To know your pain point precisely, I'd like to ask you a question: can you manually separate non-symbol keys?

I am peppering my codebase with those, yes. The problem is that I also have to do that on forwarding methods to be compatible with the forward-breaking stuff in Ruby 2.6. So, has rather been a nightmare. I don't have a team of software engineers that can spend weeks on this stuff.

(I'm sorry to have taken so long to answer, but I thought I would get an email notification and I have not, I'll try and see how to make that happen)

Updated by Dan0042 (Daniel DeLorme) 12 months ago

The reason why it was changed is because there are some methods that want to accept both symbol and non-symbol keys: where(id: 42) and where("table.id" => 42).

So, because Rails. I was guessing that it would be the driver.

The idea for that change first appeared in https://bugs.ruby-lang.org/issues/14183#note-45
And the reason appears to be "because Matz thought it would be cool". I didn't really see anything about Rails in there, nor did I see anything about why you'd want to change where("table.id" => 1) to keyword arguments.

Updated by Eregon (Benoit Daloze) 12 months ago

FWIW I don't think it was "for Rails" but rather more use cases than that.

I want to note there is also both a performance cost and a semantics complication to only allowing Symbol keys.
If there is a call like foo(**h), and h has both Symbol and non-Symbol keys, in <2.7 the Hash is "split" which I find extremely confusing and it's also slowing things down by always having to consider "there might be an extra positional argument".
The actual semantics of it are so complicated than you probably need multiple paragraphs just to describe them.
In short, I think most people agree it's a very bad idea to "split" keyword arguments like it was done in 2.0-2.6.
Maybe raising an error for non-Symbol keys would have made sense, but I don't think that would be any more compatible.

For provides "some" => "strings", as: "name"
Either the user understands there are two kind of arguments and does:
provides({"some" => "strings"}, as: "name")
Or they just see it as a configuration Hash and then the receiving method simply extracts as with h.delete(:as).
On the syntactic side, provides "some" => "strings", as: "name" has always been a single Hash, relying on the splitting was IMHO very brittle, and it seems easy to workaround with just def provides(h).

Updated by sylvain.joyeux (Sylvain Joyeux) 10 months ago

If there is a call like foo(**h), and h has both Symbol and non-Symbol keys, in <2.7 the Hash is "split" which I find extremely confusing and it's also slowing things down by always having to consider "there might be an extra positional argument".

Keyword splat would not allow anything but symbols as keys pre-2.7.

irb(main):001:0> h = { k: 2, "c" => 20 }
=> {:k=>2, "c"=>20}
irb(main):002:0> def m(**kw)
irb(main):003:1> end
=> :m
irb(main):004:0> m(**h)
Traceback (most recent call last):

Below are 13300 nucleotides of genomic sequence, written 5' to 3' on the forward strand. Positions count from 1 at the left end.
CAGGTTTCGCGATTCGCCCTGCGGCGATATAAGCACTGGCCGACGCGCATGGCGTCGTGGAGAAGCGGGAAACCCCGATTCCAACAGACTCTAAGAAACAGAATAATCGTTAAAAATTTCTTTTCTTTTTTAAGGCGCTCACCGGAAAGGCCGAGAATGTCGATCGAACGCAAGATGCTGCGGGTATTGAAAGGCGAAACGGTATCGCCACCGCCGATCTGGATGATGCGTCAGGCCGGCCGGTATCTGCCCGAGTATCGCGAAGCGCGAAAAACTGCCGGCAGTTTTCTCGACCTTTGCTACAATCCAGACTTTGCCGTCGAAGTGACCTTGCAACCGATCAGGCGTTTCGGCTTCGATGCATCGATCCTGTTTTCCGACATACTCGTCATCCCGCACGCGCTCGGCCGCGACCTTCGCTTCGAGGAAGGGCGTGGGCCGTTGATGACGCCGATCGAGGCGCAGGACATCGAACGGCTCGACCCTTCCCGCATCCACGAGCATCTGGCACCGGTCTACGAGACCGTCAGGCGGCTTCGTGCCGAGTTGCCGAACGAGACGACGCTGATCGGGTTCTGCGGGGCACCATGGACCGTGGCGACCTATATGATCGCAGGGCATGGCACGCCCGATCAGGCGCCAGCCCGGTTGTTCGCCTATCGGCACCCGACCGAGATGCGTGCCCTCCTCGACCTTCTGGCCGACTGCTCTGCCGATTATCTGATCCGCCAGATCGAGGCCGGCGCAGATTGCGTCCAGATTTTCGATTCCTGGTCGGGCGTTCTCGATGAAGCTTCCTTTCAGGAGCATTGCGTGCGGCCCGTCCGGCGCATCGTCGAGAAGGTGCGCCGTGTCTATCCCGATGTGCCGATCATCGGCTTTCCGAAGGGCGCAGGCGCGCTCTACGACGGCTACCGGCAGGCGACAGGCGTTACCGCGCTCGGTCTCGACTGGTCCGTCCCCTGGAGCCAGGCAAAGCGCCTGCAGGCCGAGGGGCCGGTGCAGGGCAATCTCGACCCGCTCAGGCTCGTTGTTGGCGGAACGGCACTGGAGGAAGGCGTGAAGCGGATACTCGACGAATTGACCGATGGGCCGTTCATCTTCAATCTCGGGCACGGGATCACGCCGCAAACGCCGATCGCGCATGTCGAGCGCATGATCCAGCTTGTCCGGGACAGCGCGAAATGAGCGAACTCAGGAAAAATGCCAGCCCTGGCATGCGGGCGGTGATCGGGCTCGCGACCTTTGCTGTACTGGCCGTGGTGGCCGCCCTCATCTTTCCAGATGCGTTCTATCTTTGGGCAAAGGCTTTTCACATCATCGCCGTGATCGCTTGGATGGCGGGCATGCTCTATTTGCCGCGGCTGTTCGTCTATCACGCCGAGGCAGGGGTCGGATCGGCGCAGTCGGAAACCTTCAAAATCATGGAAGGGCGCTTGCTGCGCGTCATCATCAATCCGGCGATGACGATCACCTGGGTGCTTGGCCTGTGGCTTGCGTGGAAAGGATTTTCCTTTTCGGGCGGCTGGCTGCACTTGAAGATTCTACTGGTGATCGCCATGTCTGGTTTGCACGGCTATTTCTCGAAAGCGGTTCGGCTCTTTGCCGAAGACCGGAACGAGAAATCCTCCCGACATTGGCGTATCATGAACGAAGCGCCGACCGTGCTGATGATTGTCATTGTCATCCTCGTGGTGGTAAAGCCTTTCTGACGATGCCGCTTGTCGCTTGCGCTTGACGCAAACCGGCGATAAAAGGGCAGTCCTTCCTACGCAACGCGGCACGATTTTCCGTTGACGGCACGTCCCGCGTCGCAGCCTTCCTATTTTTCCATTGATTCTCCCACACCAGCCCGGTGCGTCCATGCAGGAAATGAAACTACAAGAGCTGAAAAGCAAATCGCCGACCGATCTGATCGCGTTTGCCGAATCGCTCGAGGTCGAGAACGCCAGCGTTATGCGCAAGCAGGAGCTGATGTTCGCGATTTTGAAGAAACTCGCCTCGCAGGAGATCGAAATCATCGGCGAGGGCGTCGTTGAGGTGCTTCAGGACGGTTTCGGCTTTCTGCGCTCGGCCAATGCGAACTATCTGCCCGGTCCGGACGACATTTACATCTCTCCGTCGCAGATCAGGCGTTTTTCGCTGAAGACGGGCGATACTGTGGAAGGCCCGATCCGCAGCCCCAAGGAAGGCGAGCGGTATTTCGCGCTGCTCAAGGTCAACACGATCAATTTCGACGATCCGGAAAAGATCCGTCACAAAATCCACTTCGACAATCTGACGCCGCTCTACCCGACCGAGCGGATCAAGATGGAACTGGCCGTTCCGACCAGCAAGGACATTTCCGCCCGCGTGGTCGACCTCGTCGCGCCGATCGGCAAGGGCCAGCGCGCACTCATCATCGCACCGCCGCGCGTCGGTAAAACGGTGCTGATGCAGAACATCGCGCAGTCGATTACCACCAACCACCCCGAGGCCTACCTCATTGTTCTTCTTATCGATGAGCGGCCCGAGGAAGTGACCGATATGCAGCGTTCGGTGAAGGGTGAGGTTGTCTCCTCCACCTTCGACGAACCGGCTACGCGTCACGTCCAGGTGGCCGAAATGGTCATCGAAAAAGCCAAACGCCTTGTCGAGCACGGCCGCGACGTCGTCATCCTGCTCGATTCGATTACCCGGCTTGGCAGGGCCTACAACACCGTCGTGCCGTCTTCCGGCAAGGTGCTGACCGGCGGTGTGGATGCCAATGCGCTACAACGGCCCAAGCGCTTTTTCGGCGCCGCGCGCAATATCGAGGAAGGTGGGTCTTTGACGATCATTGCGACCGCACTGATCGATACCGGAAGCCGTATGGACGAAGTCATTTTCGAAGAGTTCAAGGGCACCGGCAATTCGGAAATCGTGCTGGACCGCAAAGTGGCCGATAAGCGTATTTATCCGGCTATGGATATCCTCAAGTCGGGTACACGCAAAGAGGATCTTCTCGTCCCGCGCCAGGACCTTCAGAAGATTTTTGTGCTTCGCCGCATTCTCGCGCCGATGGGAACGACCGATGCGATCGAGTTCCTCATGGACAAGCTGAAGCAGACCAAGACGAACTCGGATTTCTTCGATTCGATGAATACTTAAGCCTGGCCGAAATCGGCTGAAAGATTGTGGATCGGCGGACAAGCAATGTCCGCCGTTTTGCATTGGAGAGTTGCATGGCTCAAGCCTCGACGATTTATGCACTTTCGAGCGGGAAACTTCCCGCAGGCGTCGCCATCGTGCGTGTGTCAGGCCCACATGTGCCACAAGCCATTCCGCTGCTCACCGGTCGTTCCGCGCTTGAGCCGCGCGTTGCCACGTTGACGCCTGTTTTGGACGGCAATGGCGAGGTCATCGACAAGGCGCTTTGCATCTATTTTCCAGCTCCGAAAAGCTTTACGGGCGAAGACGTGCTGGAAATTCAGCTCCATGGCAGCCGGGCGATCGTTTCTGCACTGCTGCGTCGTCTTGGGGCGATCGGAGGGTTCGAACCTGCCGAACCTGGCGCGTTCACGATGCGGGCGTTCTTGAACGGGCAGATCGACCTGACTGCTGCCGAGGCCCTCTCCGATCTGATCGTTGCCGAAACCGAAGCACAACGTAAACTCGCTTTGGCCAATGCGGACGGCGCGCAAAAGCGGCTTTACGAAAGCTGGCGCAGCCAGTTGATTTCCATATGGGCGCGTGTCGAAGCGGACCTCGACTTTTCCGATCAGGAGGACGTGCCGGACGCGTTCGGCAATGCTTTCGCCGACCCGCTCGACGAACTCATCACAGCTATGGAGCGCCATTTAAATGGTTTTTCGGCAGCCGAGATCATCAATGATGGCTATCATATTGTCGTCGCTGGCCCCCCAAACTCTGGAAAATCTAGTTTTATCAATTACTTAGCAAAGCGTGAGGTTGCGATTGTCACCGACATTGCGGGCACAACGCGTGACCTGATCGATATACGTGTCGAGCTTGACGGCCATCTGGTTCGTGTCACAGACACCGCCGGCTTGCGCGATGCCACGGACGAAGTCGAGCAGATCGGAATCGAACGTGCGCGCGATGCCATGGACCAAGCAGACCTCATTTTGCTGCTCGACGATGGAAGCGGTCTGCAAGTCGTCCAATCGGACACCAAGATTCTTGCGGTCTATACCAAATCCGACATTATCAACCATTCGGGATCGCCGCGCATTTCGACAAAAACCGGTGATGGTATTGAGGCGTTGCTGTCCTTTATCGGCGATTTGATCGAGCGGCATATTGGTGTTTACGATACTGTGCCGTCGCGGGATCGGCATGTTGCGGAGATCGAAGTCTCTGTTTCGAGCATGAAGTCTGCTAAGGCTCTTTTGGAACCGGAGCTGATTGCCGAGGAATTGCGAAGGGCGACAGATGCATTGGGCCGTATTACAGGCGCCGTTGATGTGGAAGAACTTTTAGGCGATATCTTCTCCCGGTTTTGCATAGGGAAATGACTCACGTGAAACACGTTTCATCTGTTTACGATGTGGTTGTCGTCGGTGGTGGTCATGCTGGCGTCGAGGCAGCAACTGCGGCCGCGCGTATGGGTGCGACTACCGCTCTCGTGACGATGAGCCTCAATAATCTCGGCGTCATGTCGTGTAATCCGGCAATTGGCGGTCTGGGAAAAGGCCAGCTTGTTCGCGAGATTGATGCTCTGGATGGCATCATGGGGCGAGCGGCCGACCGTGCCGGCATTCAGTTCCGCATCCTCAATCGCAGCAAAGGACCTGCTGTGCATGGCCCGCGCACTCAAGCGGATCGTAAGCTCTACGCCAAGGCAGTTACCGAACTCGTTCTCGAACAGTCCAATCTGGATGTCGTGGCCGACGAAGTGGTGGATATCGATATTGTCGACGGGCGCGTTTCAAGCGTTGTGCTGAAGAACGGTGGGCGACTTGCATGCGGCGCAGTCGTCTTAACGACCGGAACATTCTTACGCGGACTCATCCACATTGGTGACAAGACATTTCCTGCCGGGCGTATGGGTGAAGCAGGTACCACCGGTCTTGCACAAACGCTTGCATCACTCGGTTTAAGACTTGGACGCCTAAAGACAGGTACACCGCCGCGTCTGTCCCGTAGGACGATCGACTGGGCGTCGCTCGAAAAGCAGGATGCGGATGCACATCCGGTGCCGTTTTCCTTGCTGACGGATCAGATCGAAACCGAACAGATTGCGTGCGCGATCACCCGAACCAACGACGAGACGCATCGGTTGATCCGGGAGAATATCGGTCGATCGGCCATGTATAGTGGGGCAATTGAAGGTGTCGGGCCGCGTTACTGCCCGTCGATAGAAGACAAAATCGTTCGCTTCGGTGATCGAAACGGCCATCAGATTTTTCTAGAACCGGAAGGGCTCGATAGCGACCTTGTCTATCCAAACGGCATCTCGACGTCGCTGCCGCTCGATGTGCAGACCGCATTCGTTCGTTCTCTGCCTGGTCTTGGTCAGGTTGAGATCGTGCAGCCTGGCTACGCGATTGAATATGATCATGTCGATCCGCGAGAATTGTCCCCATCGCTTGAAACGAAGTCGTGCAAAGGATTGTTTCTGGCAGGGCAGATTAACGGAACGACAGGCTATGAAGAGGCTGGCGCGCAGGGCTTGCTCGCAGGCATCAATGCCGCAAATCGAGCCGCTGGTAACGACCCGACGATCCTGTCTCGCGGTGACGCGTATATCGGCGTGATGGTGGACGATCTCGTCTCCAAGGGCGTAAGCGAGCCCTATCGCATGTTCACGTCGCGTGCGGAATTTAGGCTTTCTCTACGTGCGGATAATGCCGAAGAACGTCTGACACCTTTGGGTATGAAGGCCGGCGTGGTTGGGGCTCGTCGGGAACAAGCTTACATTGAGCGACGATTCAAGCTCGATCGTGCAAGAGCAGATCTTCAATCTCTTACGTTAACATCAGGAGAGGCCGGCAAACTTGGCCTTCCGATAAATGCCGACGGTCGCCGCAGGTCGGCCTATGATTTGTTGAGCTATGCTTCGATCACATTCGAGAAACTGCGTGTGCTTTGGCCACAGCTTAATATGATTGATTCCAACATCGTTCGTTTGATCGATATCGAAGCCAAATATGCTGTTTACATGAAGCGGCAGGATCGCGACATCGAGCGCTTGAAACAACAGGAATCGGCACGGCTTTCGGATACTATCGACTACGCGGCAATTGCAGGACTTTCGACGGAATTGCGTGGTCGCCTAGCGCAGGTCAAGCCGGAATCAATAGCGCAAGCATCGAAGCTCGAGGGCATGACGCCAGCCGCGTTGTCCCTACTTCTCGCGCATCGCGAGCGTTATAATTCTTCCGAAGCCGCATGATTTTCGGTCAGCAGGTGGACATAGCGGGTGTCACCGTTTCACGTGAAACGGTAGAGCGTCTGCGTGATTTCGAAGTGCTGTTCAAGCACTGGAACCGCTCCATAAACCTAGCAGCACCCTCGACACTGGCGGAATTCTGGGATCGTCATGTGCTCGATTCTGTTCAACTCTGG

4: from /home/doudou/.rbenv/versions/2.6.5/bin/irb:23:in `<main>'
        3: from /home/doudou/.rbenv/versions/2.6.5/bin/irb:23:in `load'
        2: from /home/doudou/.rbenv/versions/2.6.5/lib/ruby/gems/2.6.0/gems/irb-1.0.0/exe/irb:11:in `<top (required)>'
        1: from (irb):4
TypeError (hash key "c" is not a Symbol)
irb(main):005:0> 

I do want to apologize for my "for Rails" comment. This was unfair to the core team's work.

When it comes to optimization, though, I would assume that the keywords are all symbols would open a lot more doors.

Updated by Eregon (Benoit Daloze) 10 months ago

sylvain.joyeux (Sylvain Joyeux) wrote in #note-9:

Keyword splat would not allow anything but symbols as keys pre-2.7.

Indeed, so what happens is the Hash is magically split in two if it has non-Symbol keys (or raises with **):

Ruby 2.6.6

$ ruby -e 'def m(*args, **kwargs); [args, kwargs]; end; h = { k: 2, "c" => 20 }; p m(h)'  
[[{"c"=>20}], {:k=>2}]

$ ruby -e 'def m(*args, **kwargs); [args, kwargs]; end; h = { k: 2, "c" => 20 }; p m(**h)'
Traceback (most recent call last):
-e:1:in `<main>': hash key "c" is not a Symbol (TypeError)

When it comes to optimization, though, I would assume that the keywords are all symbols would open a lot more doors.

No, it just added more checks as every call with keyword arguments would need to check all keys are Symbols.

Updated by Eregon (Benoit Daloze) 10 months ago

FWIW I also find the where("table.id" => 42) example unconvincing.
That could work just fine with def where(conditions), no need and it seems no much gains for keyword arguments there.

Updated by Dan0042 (Daniel DeLorme) 10 months ago

When it comes to optimization, though, I would assume that the keywords are all symbols would open a lot more doors.

No, it just added more checks as every call with keyword arguments would need to check all keys are Symbols.

If a Hash contains only Symbol keys I can easily imagine an optimized implementation that takes advantage of Symbol specifics to be more efficient than the general implementation. This would translate to increased efficiency for every method call that uses keyword arguments. Then double-splatting a hash could be optimized by just checking if the hash uses the Symbol-only implementation. Really, I think the current approach closes the door on a lot of potential optimizations.

FWIW I also find the where("table.id" => 42) example unconvincing.
That could work just fine with def where(conditions), no need and it seems no much gains for keyword arguments there.

Exactly, AFAIU one of the of goals of "real" keyword arguments was to make a clearer distinction between "keywords" and "just a hash". And to me keywords really mean named arguments, in other words they're supposed to resolve to a local variable in a method. Since "table.id" can never be a local variable it should not be a keyword argument; it's the definition of a "data" hash. Now it feels like keyword arguments have just become a different way to pass around hash data; the boundary between keyword and hash has become more blurred.